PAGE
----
Sunday, February 10, 2008

Longest Walk 2

Dear Tribes and Friends:

For those of you who have been sympathetically following the repatriation protest at UC Berkeley, I’d like to urge you to support the Longest Walk (, which is described in the following introductory passage from the organization’s website:

On Feb. 11th, Longest Walk participants will embark on a
5 month journey from San Francisco to Washington, D.C. arriving
on July 11th. The Longest Walk south route is being led by
AIM co-founder Dennis J. Banks. It is an extraordinary grassroots
effort on a national level to bring attention to the environmental
disharmony of Mother Earth, sacred site issues, and to
commemorate the 30th anniversary of the original longest walk.

The journey will take fortitude, determination, courage, and much help from supporters along the way. Given the people involved and the significance of the issues, I’m sure the march will succeed. For complete details, please see the website.

The Longest Walk embraces many issues far beyond the sudden and secretive elimination of UC Berkeley’s Hearst Museum NAGPRA unit, but organizers sympathize with our protest against turning complete control of the remains over 12,000 Native ancestors to radically anti-repatriation scientists like Osteologist Tim White. For this and other reasons marchers have chosen to stop at Sproul Plaza on the UC Berkeley campus at 12 noon on this Monday, February 11 for a press conference. Please attend if you possibly can. At that time, speakers will be asking you to support and be present at a California State Senate hearing on February 26 investigating the reorganization and the possibility of setting up a mediation board between tribes and the UC system. Please attend this too – it’s very important to show strength, numbers, and solidarity.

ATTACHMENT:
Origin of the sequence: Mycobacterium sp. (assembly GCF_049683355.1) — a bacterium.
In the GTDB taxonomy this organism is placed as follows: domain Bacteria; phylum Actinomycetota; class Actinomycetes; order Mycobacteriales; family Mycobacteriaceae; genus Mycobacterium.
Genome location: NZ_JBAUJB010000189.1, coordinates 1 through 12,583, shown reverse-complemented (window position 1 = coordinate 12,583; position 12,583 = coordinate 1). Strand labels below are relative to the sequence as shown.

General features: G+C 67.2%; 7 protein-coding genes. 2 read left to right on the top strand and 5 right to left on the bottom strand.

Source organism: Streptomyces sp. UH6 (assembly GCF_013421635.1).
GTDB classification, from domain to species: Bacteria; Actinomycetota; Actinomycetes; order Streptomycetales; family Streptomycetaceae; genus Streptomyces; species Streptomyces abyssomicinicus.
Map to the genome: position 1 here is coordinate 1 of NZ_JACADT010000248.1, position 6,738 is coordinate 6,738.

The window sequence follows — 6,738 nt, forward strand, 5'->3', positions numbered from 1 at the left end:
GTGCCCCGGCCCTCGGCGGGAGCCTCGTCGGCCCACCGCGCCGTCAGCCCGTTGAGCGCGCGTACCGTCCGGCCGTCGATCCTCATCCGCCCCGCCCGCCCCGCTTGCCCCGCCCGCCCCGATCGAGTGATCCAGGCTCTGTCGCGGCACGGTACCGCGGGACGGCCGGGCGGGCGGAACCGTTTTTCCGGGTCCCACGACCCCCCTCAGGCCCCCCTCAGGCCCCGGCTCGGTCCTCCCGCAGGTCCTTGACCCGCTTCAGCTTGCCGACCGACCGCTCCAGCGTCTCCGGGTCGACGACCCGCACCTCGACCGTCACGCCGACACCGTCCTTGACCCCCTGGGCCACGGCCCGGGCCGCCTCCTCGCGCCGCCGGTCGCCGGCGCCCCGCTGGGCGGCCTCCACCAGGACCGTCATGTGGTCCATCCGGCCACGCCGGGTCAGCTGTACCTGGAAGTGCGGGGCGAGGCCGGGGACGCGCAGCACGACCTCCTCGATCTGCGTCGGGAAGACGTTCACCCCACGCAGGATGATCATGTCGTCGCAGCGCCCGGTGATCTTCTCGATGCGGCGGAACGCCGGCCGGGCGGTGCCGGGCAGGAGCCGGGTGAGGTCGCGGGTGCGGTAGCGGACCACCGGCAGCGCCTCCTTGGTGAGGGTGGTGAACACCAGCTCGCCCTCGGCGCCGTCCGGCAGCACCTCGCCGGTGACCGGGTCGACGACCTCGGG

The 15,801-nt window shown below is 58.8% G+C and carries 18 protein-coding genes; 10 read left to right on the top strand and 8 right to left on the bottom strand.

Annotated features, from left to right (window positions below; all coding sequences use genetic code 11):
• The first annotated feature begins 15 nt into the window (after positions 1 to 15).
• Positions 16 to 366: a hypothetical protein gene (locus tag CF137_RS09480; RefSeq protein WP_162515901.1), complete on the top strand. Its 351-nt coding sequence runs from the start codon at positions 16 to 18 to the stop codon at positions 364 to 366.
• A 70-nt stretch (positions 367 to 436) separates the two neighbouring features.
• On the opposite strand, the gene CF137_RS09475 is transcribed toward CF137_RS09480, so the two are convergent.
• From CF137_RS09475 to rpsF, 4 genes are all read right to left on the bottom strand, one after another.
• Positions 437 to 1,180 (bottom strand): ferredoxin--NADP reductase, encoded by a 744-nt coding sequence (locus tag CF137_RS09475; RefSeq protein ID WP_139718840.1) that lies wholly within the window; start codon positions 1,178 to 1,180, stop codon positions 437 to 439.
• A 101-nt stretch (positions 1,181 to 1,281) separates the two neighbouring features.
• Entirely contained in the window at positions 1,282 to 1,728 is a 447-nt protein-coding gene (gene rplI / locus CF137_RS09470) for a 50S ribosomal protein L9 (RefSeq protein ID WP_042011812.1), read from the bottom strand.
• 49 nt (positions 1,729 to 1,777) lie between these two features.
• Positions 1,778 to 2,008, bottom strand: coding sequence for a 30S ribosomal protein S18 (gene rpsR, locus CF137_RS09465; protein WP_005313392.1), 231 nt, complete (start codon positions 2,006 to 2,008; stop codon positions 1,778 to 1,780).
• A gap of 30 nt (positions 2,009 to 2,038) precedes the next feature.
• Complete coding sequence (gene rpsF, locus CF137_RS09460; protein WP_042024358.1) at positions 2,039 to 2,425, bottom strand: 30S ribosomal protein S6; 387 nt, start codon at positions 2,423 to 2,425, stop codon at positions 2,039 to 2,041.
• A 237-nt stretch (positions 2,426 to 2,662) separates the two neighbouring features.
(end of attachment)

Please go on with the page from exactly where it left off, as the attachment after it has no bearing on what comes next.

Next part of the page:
Regarding the NAGPRA unit: in a letter to National NAGPRA on proposed rules for culturally unidentifiable ancestral remains, Susanville Rancheria has perhaps spoken most eloquently about Mr. White’s argument that he deserves complete control of repatriation at the Hearst Museum:

Dr. Tim White … claims that “he and his colleagues in such fields as medicine, physical anthropology, evolutionary biology, forensics and archaeology rely heavily on the use of skeletal remains.” He states further that “no students in these fields could be properly trained without direct access to relevant physical scientific evidence.” How many ancestors must you have to study? It seems to us that you have amassed more human remains than you will ever need to train your up-and-coming scientists. How useful can human remains be, if you identify them as culturally unidentifiable? The ancestors have been dug up and exposed, stopping the journey to the other side; Native Americans have the right to be buried. This is a human rights issue! Their journey has been disturbed. It is time for them to come home, and return to Mother Earth.

Even if Mr. White thinks human remains are so scientifically important, why he is so covetous of Native American remains. Wouldn’t it be fairer to share the burden? Shouldn’t he use his same arguments to request governmental permission to dig up the graves of Caucasians, say at Forest Lawn or even Arlington? President Kennedy is buried at Arlington; he was a brilliant man and surely his remains would yield interesting “scientific” results. Should we desecrate his grave in the name of Mr. White’s precious “science”? Most people would be rightfully shocked. Why are they so complacent about Native American human remains?

I urge you again to support the Longest Walk.
Corbin Collins